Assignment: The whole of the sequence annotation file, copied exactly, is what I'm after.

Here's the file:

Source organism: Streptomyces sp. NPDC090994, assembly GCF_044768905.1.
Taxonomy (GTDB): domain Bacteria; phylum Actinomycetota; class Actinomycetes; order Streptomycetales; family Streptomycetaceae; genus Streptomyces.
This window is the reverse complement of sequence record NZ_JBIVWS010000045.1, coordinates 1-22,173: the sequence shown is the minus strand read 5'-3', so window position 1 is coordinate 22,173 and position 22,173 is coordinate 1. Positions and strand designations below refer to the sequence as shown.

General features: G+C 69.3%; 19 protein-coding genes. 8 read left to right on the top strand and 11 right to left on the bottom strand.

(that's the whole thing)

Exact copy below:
Source organism: Streptomyces sp. NPDC090994, assembly GCF_044768905.1.
Taxonomy (GTDB): domain Bacteria; phylum Actinomycetota; class Actinomycetes; order Streptomycetales; family Streptomycetaceae; genus Streptomyces.
This window is the reverse complement of sequence record NZ_JBIVWS010000045.1, coordinates 1-22,173: the sequence shown is the minus strand read 5'-3', so window position 1 is coordinate 22,173 and position 22,173 is coordinate 1. Positions and strand designations below refer to the sequence as shown.

General features: G+C 69.3%; 19 protein-coding genes. 8 read left to right on the top strand and 11 right to left on the bottom strand.